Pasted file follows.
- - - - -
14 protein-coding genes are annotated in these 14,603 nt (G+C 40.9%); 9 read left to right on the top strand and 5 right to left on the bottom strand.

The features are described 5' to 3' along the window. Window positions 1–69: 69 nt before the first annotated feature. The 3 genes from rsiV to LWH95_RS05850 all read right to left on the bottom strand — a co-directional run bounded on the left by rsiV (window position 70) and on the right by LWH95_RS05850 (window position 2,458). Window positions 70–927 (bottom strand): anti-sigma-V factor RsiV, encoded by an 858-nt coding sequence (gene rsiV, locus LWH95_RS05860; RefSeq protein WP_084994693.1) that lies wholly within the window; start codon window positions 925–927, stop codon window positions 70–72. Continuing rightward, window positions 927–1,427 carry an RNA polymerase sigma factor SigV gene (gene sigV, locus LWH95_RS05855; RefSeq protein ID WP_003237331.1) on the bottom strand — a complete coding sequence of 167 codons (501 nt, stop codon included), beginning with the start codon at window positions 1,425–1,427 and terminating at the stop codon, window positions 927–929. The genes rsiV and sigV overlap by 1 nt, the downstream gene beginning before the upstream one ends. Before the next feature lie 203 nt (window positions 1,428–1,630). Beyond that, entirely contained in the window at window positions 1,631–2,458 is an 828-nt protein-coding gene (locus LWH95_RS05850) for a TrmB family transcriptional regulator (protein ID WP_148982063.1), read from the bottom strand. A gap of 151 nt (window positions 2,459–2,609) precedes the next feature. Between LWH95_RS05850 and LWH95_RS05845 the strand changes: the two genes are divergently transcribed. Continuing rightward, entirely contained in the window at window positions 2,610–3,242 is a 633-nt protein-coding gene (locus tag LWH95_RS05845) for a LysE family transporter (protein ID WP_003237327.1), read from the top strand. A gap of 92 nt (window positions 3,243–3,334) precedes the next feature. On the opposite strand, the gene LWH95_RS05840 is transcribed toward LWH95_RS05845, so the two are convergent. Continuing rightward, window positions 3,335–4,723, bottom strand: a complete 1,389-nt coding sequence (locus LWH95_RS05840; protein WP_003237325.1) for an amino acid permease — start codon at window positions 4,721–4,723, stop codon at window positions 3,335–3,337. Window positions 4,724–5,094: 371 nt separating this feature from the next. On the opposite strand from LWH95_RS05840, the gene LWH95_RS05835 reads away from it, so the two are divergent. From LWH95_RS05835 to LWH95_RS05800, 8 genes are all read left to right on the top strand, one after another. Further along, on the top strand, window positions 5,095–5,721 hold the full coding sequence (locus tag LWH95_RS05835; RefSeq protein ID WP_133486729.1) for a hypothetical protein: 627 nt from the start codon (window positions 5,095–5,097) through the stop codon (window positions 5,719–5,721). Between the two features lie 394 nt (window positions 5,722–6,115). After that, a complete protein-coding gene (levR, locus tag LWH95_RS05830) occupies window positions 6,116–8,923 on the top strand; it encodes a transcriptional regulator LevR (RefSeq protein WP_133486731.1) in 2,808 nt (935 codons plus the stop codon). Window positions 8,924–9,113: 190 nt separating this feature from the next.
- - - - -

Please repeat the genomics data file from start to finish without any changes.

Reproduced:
14 protein-coding genes are annotated in these 14,603 nt (G+C 40.9%); 9 read left to right on the top strand and 5 right to left on the bottom strand.

The features are described 5' to 3' along the window. Window positions 1–69: 69 nt before the first annotated feature. The 3 genes from rsiV to LWH95_RS05850 all read right to left on the bottom strand — a co-directional run bounded on the left by rsiV (window position 70) and on the right by LWH95_RS05850 (window position 2,458). Window positions 70–927 (bottom strand): anti-sigma-V factor RsiV, encoded by an 858-nt coding sequence (gene rsiV, locus LWH95_RS05860; RefSeq protein WP_084994693.1) that lies wholly within the window; start codon window positions 925–927, stop codon window positions 70–72. Continuing rightward, window positions 927–1,427 carry an RNA polymerase sigma factor SigV gene (gene sigV, locus LWH95_RS05855; RefSeq protein ID WP_003237331.1) on the bottom strand — a complete coding sequence of 167 codons (501 nt, stop codon included), beginning with the start codon at window positions 1,425–1,427 and terminating at the stop codon, window positions 927–929. The genes rsiV and sigV overlap by 1 nt, the downstream gene beginning before the upstream one ends. Before the next feature lie 203 nt (window positions 1,428–1,630). Beyond that, entirely contained in the window at window positions 1,631–2,458 is an 828-nt protein-coding gene (locus LWH95_RS05850) for a TrmB family transcriptional regulator (protein ID WP_148982063.1), read from the bottom strand. A gap of 151 nt (window positions 2,459–2,609) precedes the next feature. Between LWH95_RS05850 and LWH95_RS05845 the strand changes: the two genes are divergently transcribed. Continuing rightward, entirely contained in the window at window positions 2,610–3,242 is a 633-nt protein-coding gene (locus tag LWH95_RS05845) for a LysE family transporter (protein ID WP_003237327.1), read from the top strand. A gap of 92 nt (window positions 3,243–3,334) precedes the next feature. On the opposite strand, the gene LWH95_RS05840 is transcribed toward LWH95_RS05845, so the two are convergent. Continuing rightward, window positions 3,335–4,723, bottom strand: a complete 1,389-nt coding sequence (locus LWH95_RS05840; protein WP_003237325.1) for an amino acid permease — start codon at window positions 4,721–4,723, stop codon at window positions 3,335–3,337. Window positions 4,724–5,094: 371 nt separating this feature from the next. On the opposite strand from LWH95_RS05840, the gene LWH95_RS05835 reads away from it, so the two are divergent. From LWH95_RS05835 to LWH95_RS05800, 8 genes are all read left to right on the top strand, one after another. Further along, on the top strand, window positions 5,095–5,721 hold the full coding sequence (locus tag LWH95_RS05835; RefSeq protein ID WP_133486729.1) for a hypothetical protein: 627 nt from the start codon (window positions 5,095–5,097) through the stop codon (window positions 5,719–5,721). Between the two features lie 394 nt (window positions 5,722–6,115). After that, a complete protein-coding gene (levR, locus tag LWH95_RS05830) occupies window positions 6,116–8,923 on the top strand; it encodes a transcriptional regulator LevR (RefSeq protein WP_133486731.1) in 2,808 nt (935 codons plus the stop codon). Window positions 8,924–9,113: 190 nt separating this feature from the next.